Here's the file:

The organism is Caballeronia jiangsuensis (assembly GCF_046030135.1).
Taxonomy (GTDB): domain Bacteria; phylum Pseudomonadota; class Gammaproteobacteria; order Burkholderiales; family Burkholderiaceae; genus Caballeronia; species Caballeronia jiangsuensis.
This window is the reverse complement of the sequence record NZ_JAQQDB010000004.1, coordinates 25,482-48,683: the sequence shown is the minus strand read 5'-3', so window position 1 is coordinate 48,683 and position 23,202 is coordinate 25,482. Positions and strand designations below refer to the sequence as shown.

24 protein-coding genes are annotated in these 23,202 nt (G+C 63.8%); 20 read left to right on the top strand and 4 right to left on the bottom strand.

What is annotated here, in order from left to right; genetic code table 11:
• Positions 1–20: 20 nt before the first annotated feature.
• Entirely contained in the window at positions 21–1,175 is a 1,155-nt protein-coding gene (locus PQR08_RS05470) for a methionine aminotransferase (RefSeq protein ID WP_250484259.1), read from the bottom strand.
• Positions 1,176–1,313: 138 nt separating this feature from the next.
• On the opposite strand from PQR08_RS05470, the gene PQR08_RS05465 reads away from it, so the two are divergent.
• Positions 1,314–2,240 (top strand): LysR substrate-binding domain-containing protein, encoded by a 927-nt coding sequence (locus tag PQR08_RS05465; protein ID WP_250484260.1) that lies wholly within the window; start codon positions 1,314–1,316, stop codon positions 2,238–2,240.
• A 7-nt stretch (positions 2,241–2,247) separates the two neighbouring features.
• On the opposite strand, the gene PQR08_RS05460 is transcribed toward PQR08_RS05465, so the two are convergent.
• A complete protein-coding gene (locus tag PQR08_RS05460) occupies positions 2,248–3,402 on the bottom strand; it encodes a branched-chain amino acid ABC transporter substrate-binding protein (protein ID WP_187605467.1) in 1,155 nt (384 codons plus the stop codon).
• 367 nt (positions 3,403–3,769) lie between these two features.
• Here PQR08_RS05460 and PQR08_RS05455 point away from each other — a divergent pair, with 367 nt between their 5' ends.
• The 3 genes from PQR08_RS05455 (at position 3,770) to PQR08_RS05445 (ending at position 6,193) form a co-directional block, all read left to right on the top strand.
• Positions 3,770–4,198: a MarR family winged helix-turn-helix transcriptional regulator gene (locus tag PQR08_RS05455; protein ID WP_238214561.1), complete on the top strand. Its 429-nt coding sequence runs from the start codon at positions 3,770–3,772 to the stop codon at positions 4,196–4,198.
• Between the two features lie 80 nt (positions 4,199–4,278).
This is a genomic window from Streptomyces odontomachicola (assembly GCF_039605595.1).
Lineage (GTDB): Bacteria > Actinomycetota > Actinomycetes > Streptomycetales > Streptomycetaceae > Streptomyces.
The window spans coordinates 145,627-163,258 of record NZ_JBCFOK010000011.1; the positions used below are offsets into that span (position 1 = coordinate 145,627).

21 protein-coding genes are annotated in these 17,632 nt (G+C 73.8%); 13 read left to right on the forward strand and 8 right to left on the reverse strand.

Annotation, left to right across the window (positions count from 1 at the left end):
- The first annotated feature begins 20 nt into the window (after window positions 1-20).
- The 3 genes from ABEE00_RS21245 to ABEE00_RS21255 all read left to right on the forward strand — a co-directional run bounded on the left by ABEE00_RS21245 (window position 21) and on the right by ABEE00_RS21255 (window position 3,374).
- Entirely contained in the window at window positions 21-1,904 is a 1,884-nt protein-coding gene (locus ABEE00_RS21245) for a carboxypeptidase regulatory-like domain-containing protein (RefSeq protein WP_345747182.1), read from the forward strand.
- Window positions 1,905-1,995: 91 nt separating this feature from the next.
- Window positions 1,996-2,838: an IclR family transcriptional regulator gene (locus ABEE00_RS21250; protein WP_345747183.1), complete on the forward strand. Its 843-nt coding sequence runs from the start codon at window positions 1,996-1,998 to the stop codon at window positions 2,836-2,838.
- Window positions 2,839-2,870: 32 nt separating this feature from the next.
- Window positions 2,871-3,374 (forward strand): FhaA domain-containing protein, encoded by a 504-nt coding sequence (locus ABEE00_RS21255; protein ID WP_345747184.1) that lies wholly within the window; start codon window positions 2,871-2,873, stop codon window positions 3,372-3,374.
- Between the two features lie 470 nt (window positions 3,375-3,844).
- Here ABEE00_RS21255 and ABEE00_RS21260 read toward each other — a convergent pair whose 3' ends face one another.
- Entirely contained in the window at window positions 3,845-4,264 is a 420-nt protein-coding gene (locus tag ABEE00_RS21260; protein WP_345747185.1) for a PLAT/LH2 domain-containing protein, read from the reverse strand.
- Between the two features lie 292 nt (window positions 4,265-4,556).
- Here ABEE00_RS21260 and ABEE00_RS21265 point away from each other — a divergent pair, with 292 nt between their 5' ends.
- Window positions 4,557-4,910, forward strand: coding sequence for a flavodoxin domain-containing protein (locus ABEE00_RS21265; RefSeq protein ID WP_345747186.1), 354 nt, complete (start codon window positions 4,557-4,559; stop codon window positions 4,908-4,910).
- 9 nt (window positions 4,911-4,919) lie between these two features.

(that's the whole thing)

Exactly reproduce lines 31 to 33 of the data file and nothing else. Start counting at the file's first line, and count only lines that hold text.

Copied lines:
- Between the two features lie 470 nt (window positions 3,375-3,844).
- Here ABEE00_RS21255 and ABEE00_RS21260 read toward each other — a convergent pair whose 3' ends face one another.
- Entirely contained in the window at window positions 3,845-4,264 is a 420-nt protein-coding gene (locus tag ABEE00_RS21260; protein WP_345747185.1) for a PLAT/LH2 domain-containing protein, read from the reverse strand.